Randie Parliament rarely does things in small measures; take for instance his Ghost Light Projects upcoming seven show season.
“I’m always willing to take a gamble,” says Parliament. “I ended a job that I wasn’t very happy with and for the first time I am in a position to go full force with this theatre venture. It was either that or simply pass it off as a hobby. I’m venturing in and seeing how much I can build on it. I’m excited by the prospects.”
That excitement has translated into an eclectic mix of shows that begins with Children’s Hour, a 1934 drama about sexual identity, bullying and gay suicide and ends with Gross Indecency: The Three Trials of Oscar Wilde, which has been on Parliament’s mind for nine years.
But despite a seemingly disconnected nature of the shows on the surface, Parliament assures that there is always a queer sensibility in everything that he has chosen.
“Everything I do is queer positive and that is very important to me,” says Parliament. “The only non-gay play this season is Let’s Kill Grandmother This Christmas, but even it still has a gay aura about it with lots of campy humour and a lot of gay references.”
The chance to present the Canadian premiere of Let’s Kill Grandmother This Christmas comes from a chance with the playwright during a trip to New York City.
“I saw it in NYC last year and took a gamble on it after speaking to the playwright on the street. A few months later I emailed him and said I would be interested in doing it in Canada. He was all gung-ho and I’m thrilled this opportunity to bring this show to Vancouver”.
Before Let’s Kill Grandmother hits the stage though, Parliament will present three other shows including the season opener, the 1934 Children’s Hour which pushed boundaries at its time when any mention of homosexuality on stage was illegal in New York State.
“I’m super thrilled to be starting the season with Children’s Hour which explores themes of sexual identity, bullying and gay suicide,” says Parliament. “It is so amazing and profound, but it is also amazing that we still facing the same issues 80 years on. I am shocked.”
Sandwiched between Children’s Hour and his Christmas show, Parliament brings back the cult musical hit Hedgwig and the Angry Inch and a return engagement of Boys in the Band.
“I’m thrilled to be doing Hedwig again and I felt Boys in the Band never got the audience it deserved so I am bringing it back in a hopes of reaching a bigger audience,” he says.
2014 will see the interactive campy board game inspired Clue The Musical and The Singing Butler, a new show penned by Parliament and inspired by his real-life experience as a private butler in Vancouver.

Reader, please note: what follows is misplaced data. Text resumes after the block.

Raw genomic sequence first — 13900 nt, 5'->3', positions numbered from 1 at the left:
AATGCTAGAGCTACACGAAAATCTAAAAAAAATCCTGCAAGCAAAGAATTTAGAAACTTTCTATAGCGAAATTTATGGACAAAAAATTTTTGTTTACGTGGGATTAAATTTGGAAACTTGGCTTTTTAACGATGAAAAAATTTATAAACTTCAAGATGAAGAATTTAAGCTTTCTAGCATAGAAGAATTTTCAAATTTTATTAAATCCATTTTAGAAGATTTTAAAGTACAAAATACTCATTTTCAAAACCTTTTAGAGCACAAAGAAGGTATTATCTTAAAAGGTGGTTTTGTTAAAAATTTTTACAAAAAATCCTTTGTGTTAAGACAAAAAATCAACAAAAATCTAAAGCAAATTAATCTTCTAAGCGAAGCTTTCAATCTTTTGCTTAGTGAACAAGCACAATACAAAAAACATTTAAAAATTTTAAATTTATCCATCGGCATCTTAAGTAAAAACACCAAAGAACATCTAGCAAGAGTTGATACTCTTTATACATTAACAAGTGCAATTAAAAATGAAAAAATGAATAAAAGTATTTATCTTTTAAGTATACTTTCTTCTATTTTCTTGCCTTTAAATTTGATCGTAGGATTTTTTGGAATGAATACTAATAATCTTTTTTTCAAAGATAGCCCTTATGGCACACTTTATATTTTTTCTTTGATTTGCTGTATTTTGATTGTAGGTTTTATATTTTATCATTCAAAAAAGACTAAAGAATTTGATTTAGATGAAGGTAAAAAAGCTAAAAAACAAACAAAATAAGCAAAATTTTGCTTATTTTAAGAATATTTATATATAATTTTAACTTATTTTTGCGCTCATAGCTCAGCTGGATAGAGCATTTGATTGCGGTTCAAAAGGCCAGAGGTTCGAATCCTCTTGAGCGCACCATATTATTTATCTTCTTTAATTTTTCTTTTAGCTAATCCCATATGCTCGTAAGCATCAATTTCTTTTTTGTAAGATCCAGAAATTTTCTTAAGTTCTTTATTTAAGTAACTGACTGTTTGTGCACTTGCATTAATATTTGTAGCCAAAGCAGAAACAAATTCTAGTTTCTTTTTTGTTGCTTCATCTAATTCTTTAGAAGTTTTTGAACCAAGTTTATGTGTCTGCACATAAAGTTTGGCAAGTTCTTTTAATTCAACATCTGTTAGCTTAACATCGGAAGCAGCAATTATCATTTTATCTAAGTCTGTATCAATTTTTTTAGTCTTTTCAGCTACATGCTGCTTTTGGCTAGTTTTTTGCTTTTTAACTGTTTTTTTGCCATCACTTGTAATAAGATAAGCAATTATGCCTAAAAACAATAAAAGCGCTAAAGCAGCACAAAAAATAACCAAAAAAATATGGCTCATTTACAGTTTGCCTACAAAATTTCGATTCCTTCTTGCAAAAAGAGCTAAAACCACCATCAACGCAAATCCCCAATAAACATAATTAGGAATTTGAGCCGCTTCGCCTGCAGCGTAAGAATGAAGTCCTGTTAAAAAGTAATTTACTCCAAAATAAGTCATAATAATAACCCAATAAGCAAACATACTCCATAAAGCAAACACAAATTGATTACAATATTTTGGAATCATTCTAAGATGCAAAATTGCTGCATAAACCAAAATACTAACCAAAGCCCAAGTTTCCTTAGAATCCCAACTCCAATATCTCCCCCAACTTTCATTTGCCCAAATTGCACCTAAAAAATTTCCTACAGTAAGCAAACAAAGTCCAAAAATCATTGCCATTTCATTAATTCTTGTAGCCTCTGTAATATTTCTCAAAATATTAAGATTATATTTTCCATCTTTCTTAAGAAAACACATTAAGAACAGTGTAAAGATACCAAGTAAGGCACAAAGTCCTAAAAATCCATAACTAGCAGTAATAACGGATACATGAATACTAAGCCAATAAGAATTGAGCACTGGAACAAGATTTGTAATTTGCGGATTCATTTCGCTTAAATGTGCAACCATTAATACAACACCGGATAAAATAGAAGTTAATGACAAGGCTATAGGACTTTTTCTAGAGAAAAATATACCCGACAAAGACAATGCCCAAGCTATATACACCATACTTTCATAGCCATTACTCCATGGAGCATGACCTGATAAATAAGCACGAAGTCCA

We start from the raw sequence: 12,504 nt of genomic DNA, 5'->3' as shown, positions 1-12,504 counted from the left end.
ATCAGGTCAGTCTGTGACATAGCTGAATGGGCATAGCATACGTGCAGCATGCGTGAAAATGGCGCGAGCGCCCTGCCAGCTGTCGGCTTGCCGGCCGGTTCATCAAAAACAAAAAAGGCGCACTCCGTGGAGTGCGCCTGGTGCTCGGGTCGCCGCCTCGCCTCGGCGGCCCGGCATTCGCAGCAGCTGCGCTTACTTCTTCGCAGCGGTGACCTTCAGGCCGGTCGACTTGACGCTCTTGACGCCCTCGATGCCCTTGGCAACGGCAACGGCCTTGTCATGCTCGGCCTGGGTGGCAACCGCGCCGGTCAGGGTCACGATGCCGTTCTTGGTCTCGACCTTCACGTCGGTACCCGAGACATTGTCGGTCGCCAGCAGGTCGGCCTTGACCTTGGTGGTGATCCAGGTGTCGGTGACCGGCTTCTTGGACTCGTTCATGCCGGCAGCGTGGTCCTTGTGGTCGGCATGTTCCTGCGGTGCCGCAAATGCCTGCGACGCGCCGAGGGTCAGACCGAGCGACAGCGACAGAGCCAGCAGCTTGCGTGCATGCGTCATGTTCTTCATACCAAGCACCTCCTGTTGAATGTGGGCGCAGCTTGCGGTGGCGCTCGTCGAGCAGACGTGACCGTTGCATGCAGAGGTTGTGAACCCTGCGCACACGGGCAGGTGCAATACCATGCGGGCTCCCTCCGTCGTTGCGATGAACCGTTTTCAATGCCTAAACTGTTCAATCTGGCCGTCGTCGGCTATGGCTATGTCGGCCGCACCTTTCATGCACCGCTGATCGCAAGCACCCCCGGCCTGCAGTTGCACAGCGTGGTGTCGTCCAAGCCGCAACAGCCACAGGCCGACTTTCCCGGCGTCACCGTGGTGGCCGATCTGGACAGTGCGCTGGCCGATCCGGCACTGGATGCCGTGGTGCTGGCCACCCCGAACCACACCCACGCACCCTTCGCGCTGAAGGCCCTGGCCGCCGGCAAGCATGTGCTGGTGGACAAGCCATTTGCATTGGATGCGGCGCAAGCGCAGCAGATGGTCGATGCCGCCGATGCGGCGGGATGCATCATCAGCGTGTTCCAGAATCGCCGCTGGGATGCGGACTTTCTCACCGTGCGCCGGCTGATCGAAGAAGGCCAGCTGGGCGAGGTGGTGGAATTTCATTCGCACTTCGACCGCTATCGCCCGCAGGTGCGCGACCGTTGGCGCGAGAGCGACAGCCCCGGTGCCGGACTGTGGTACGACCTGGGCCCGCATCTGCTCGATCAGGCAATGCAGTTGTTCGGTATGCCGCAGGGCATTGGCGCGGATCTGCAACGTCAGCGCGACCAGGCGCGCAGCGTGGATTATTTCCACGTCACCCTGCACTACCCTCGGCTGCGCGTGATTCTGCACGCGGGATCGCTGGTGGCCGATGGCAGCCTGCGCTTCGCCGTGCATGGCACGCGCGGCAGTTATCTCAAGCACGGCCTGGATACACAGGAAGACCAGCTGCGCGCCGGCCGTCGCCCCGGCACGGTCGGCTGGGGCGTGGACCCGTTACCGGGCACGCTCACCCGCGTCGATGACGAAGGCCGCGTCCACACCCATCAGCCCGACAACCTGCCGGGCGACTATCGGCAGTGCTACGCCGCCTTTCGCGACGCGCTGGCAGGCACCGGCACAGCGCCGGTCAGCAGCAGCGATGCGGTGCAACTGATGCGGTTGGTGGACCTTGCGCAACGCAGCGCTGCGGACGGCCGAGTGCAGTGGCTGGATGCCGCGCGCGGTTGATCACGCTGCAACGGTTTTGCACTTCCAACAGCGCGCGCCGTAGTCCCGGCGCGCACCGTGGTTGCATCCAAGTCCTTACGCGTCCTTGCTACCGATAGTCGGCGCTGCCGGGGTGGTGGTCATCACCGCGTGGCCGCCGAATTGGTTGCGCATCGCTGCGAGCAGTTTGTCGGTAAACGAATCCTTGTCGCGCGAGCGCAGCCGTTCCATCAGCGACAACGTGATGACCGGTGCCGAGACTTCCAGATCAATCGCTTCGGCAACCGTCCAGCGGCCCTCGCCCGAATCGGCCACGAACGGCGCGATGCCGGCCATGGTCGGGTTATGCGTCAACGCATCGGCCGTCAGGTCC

“It was an interesting position, one that I don’t ever think I will return to,” he says. “It’s a very lonely role at times and I’m a very social person and it wasn’t for me. During my time away at butler school I wrote this show for my final project and now it’s been redeveloped and reworked.”
As for revealing the goods on his former employer in the show, Parliament tries to be as discreet as one would expect any good butler to be: “It is fictional, I have to state that for obvious reasons, it is about a butler dishing all the dirt about what it is like to be a butler and how politics come into play to hold that role. If people find similarities, that’s fine, but I have clear and clean conscience about doing this play and the truth in my writing. I’m very proud of the show and look forward to seeing it have legs.”
Closing the season is Moises Kaufman’s Gross Indecency: The Three Trials of Oscar Wilde, which uses real quotes and transcripts from Wilde’s three trials on charges of “committing acts of gross indecency with other male persons”.
“Indeceny is the show I was to act in nine years ago playing opposite Greg Bishop and it ended up falling through so it has always been on my mind and it is such a great bookend to our season opener, Children’s Hour,” says Parliament.
Characterizing his seven show season as ambitious, Parliament likens it to the school year: “they’ll run the gauntlet of emotions, hopefully always being popular”.
The season runs September 2013 through May 2014. Individual show tickets are on sale. Seasons passes are also available for all seven shows. Visit http://www.ghostlightprojects.com for more information.